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On the use and usefulness of backup plans


Napolitano, C M; Freund, A M (2016). On the use and usefulness of backup plans. Perspectives on Psychological Science, 11(1):56-73.

Abstract

In this article, we introduce the concept of backup plans as a motivational construct, defined as alternative means to an end that are intentionally developed but are not initially (or ever) used. We posit that backup plans change the way that a person pursues a goal, as well as the likelihood of achieving it, even if the backup plans are never used. In some cases, backup plans are a safety net supporting goal pursuit; however, in other cases, they constitute an unnecessary expense that can undermine motivation to persist with a first-choice plan. We propose that variations in the use and usefulness of backup plans are based on a person’s estimation and regulation of complexity value, or the additional costs and benefits that having a backup plan introduces compared with pursuing the same goal with only a single means. Although variations in the estimation and regulation of complexity value are idiosyncratic products of individual, contextual, and goal-related factors, we provide the prototypical example of age-related differences to illustrate our key points. In sum, our conceptualization of backup plans represents a new synthesis of motivation, multiple-goal, and life-span developmental research that addresses a key lacuna in the self-regulation literature.

Abstract

In this article, we introduce the concept of backup plans as a motivational construct, defined as alternative means to an end that are intentionally developed but are not initially (or ever) used. We posit that backup plans change the way that a person pursues a goal, as well as the likelihood of achieving it, even if the backup plans are never used. In some cases, backup plans are a safety net supporting goal pursuit; however, in other cases, they constitute an unnecessary expense that can undermine motivation to persist with a first-choice plan. We propose that variations in the use and usefulness of backup plans are based on a person’s estimation and regulation of complexity value, or the additional costs and benefits that having a backup plan introduces compared with pursuing the same goal with only a single means. Although variations in the estimation and regulation of complexity value are idiosyncratic products of individual, contextual, and goal-related factors, we provide the prototypical example of age-related differences to illustrate our key points. In sum, our conceptualization of backup plans represents a new synthesis of motivation, multiple-goal, and life-span developmental research that addresses a key lacuna in the self-regulation literature.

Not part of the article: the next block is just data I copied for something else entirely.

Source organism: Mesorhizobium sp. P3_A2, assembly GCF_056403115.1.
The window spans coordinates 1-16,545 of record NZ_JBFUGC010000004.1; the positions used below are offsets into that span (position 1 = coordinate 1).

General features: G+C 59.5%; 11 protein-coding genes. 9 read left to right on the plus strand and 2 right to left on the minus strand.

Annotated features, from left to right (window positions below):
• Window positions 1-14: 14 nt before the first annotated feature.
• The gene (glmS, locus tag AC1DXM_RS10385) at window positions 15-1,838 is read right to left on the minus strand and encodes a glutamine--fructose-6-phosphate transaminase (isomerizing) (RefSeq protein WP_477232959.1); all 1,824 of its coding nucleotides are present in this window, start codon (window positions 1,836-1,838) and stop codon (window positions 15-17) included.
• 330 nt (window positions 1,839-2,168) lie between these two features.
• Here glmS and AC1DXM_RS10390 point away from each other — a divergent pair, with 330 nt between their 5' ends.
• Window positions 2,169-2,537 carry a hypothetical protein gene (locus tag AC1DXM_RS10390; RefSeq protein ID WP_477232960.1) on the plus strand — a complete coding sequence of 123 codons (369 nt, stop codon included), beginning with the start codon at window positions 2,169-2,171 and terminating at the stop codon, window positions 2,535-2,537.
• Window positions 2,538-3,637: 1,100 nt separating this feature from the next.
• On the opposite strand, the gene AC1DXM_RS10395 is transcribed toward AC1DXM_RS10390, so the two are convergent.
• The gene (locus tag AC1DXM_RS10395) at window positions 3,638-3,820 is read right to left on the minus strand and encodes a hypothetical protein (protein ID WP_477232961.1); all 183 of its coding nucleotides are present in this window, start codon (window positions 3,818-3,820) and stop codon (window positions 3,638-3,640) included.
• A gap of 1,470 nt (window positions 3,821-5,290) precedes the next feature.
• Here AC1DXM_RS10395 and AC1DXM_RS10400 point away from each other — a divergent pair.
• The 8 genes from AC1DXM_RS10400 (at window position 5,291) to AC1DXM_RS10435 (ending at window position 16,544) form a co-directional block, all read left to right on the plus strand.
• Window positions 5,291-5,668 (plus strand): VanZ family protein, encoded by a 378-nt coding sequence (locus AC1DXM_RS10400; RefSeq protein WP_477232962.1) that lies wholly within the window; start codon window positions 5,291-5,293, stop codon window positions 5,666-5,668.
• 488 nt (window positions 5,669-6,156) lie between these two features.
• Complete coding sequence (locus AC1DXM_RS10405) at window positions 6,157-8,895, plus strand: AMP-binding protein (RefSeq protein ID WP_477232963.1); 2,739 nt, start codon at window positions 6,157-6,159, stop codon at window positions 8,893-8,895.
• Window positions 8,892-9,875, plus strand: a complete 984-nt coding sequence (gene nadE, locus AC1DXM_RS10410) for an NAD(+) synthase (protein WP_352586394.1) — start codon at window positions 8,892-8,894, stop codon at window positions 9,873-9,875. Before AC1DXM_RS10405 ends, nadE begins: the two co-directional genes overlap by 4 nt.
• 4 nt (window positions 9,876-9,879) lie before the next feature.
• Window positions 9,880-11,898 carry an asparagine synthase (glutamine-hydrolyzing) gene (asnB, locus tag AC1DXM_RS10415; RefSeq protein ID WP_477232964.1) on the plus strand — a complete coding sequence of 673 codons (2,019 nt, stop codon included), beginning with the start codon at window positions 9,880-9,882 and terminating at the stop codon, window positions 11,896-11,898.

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Additional indexing

Item Type:Journal Article, refereed, original work
Communities & Collections:06 Faculty of Arts > Institute of Psychology
Dewey Decimal Classification:150 Psychology
Language:English
Date:2016
Deposited On:16 Feb 2016 13:38
Last Modified:01 Feb 2017 01:01
Publisher:Wiley-Blackwell Publishing, Inc.
ISSN:1745-6916
Additional Information:This is the peer reviewed version of the following article: Napolitano, C M; Freund, A M (2016). On the Use and Usefulness of Backup Plans. Perspectives on Psychological Science, 11(1):56-73, which has been published in final form at DOI: 10.1177/1745691615596991. This article may be used for non-commercial purposes in accordance with Wiley Terms and Conditions for Self-Archiving (http://olabout.wiley.com/WileyCDA/Section/id-820227.html#terms).
Publisher DOI:https://doi.org/10.1177/1745691615596991

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